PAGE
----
LeadBoxer is platform for identifying and tracking individual users and their actions across one or more sites, where it is enriched, segmented and used to calculate a lead score. This lead score helps sales teams know who they should invest their time and energy toward to nurture that lead into a customer.
Marketing teams can also benefit from LeadBoxer. They can get under the hood of individual users and see what content they’re engaging with across one or multiple sites, then target them with content that’s reflective of their previous behavior.
In short, the big difference between Google Analytics and LeadBoxer is the ability to zoom in on a single user and take action based on their behavior. LeadBoxer also makes it possible to identify visitors who would otherwise remain completely anonymous, so you can reach out and make contact with these users in the event of B2B sales.
Cross-domain tracking is a standard feature included in LeadBoxer and can be enabled for you without doing any additional work.
To get started, schedule a call with LeadBoxer and ask for a trial with cross-domain tracking.
Installation is easy, simply install the same pixel in all your domains and we will take care of connecting the users/sessions without the use of 3rd party cookies!
All in all, LeadBoxer is a painless way to get cross-domain tracking at your fingertips. For more information about how to install t tracking with LeadBoxer, click here.
Opentracker offers a blend of Google Analytics and LeadBoxer features. Its primary purpose is to track unique visitors in realtime. Cross-domain tracking comes standard with this tool and is easy and intuitive to access.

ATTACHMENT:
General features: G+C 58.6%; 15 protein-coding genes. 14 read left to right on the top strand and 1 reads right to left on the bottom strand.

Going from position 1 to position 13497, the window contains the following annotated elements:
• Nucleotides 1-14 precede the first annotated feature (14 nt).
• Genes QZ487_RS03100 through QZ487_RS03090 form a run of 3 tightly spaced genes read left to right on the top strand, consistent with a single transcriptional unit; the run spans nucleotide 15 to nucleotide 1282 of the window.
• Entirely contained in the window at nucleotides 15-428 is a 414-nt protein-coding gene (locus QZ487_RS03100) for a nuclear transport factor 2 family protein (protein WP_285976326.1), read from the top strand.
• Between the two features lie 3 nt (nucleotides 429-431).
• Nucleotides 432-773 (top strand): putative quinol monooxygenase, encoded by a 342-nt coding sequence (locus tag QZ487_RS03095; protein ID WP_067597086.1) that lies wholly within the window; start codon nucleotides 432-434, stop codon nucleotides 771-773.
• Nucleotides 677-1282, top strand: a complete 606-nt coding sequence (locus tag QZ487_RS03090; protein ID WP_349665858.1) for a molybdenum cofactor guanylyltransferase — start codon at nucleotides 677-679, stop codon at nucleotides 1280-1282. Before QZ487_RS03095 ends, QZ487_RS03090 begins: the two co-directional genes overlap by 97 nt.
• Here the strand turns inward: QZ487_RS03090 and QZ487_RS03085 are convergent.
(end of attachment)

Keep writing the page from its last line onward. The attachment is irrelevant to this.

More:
Unlike LeadBoxer, Opentracker doesn’t calculate a lead score or provide actionable insights about prospects to sales teams. It can identify a visitor’s company, but it doesn’t capture name and contact information the way LeadBoxer can.
Turn Visitors Into Buyers With Cross-Domain Tracking
If you have multiple related websites that users are likely navigating between during the same session, then cross-domain tracking is essential for capturing a complete picture of visitors’ online experiences. Cross-domain tracking is possible with Google Analytics but installation can be tedious and prone to mistakes. Analytics also doesn’t allow you to identify unique visitors.
If you want the ability to give visitors a face and a name, gauge their potential as a lead, and notify your sales team about when they should reach out and turn that lead into a customer, then LeadBoxer is a more appropriate tool. Best of all, installing cross-domain tracking with LeadBoxer is so easy that anyone with basic web maintenance experience can install it.
Sign up for a demo call of LeadBoxer today and try out cross-domain tracking in minutes.